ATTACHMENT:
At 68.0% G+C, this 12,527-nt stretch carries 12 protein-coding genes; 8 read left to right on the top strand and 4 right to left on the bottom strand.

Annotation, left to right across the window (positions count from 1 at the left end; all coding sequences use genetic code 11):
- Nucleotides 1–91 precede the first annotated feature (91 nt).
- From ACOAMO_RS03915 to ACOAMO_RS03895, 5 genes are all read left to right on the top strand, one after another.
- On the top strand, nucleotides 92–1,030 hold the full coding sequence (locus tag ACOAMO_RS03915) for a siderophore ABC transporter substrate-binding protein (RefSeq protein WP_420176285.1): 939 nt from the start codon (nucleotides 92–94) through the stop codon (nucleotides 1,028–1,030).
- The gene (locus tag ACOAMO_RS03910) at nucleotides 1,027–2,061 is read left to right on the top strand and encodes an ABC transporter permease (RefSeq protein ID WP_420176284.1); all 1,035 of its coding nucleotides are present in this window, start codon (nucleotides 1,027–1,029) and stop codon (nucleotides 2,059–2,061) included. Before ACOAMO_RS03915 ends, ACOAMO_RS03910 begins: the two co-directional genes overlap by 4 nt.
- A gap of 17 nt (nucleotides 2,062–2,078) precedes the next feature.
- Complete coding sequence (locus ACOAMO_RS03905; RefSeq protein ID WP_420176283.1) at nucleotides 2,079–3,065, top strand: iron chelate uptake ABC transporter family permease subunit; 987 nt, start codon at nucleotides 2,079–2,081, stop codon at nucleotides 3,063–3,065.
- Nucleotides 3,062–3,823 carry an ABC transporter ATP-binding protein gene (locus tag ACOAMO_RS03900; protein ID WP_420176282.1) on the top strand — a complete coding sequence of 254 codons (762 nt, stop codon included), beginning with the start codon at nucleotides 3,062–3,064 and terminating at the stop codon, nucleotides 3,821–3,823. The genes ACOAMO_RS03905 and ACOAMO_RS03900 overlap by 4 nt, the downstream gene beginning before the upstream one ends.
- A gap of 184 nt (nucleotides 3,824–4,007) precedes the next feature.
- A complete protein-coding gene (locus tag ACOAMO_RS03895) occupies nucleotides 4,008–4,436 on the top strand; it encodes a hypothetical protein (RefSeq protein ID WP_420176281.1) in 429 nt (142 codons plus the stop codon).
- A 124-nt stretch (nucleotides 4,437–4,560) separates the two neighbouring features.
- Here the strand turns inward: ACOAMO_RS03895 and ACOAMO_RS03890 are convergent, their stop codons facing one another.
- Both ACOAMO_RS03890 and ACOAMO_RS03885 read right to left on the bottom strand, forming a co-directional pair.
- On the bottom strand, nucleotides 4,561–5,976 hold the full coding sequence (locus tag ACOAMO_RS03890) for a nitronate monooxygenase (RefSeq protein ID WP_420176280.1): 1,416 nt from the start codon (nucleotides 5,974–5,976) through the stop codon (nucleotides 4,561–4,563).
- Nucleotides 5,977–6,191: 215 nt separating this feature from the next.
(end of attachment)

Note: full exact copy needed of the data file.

At 68.0% G+C, this 12,527-nt stretch carries 12 protein-coding genes; 8 read left to right on the top strand and 4 right to left on the bottom strand.

Annotation, left to right across the window (positions count from 1 at the left end; all coding sequences use genetic code 11):
- Nucleotides 1–91 precede the first annotated feature (91 nt).
- From ACOAMO_RS03915 to ACOAMO_RS03895, 5 genes are all read left to right on the top strand, one after another.
- On the top strand, nucleotides 92–1,030 hold the full coding sequence (locus tag ACOAMO_RS03915) for a siderophore ABC transporter substrate-binding protein (RefSeq protein WP_420176285.1): 939 nt from the start codon (nucleotides 92–94) through the stop codon (nucleotides 1,028–1,030).
- The gene (locus tag ACOAMO_RS03910) at nucleotides 1,027–2,061 is read left to right on the top strand and encodes an ABC transporter permease (RefSeq protein ID WP_420176284.1); all 1,035 of its coding nucleotides are present in this window, start codon (nucleotides 1,027–1,029) and stop codon (nucleotides 2,059–2,061) included. Before ACOAMO_RS03915 ends, ACOAMO_RS03910 begins: the two co-directional genes overlap by 4 nt.
- A gap of 17 nt (nucleotides 2,062–2,078) precedes the next feature.
- Complete coding sequence (locus ACOAMO_RS03905; RefSeq protein ID WP_420176283.1) at nucleotides 2,079–3,065, top strand: iron chelate uptake ABC transporter family permease subunit; 987 nt, start codon at nucleotides 2,079–2,081, stop codon at nucleotides 3,063–3,065.
- Nucleotides 3,062–3,823 carry an ABC transporter ATP-binding protein gene (locus tag ACOAMO_RS03900; protein ID WP_420176282.1) on the top strand — a complete coding sequence of 254 codons (762 nt, stop codon included), beginning with the start codon at nucleotides 3,062–3,064 and terminating at the stop codon, nucleotides 3,821–3,823. The genes ACOAMO_RS03905 and ACOAMO_RS03900 overlap by 4 nt, the downstream gene beginning before the upstream one ends.
- A gap of 184 nt (nucleotides 3,824–4,007) precedes the next feature.
- A complete protein-coding gene (locus tag ACOAMO_RS03895) occupies nucleotides 4,008–4,436 on the top strand; it encodes a hypothetical protein (RefSeq protein ID WP_420176281.1) in 429 nt (142 codons plus the stop codon).
- A 124-nt stretch (nucleotides 4,437–4,560) separates the two neighbouring features.
- Here the strand turns inward: ACOAMO_RS03895 and ACOAMO_RS03890 are convergent, their stop codons facing one another.
- Both ACOAMO_RS03890 and ACOAMO_RS03885 read right to left on the bottom strand, forming a co-directional pair.
- On the bottom strand, nucleotides 4,561–5,976 hold the full coding sequence (locus tag ACOAMO_RS03890) for a nitronate monooxygenase (RefSeq protein ID WP_420176280.1): 1,416 nt from the start codon (nucleotides 5,974–5,976) through the stop codon (nucleotides 4,561–4,563).
- Nucleotides 5,977–6,191: 215 nt separating this feature from the next.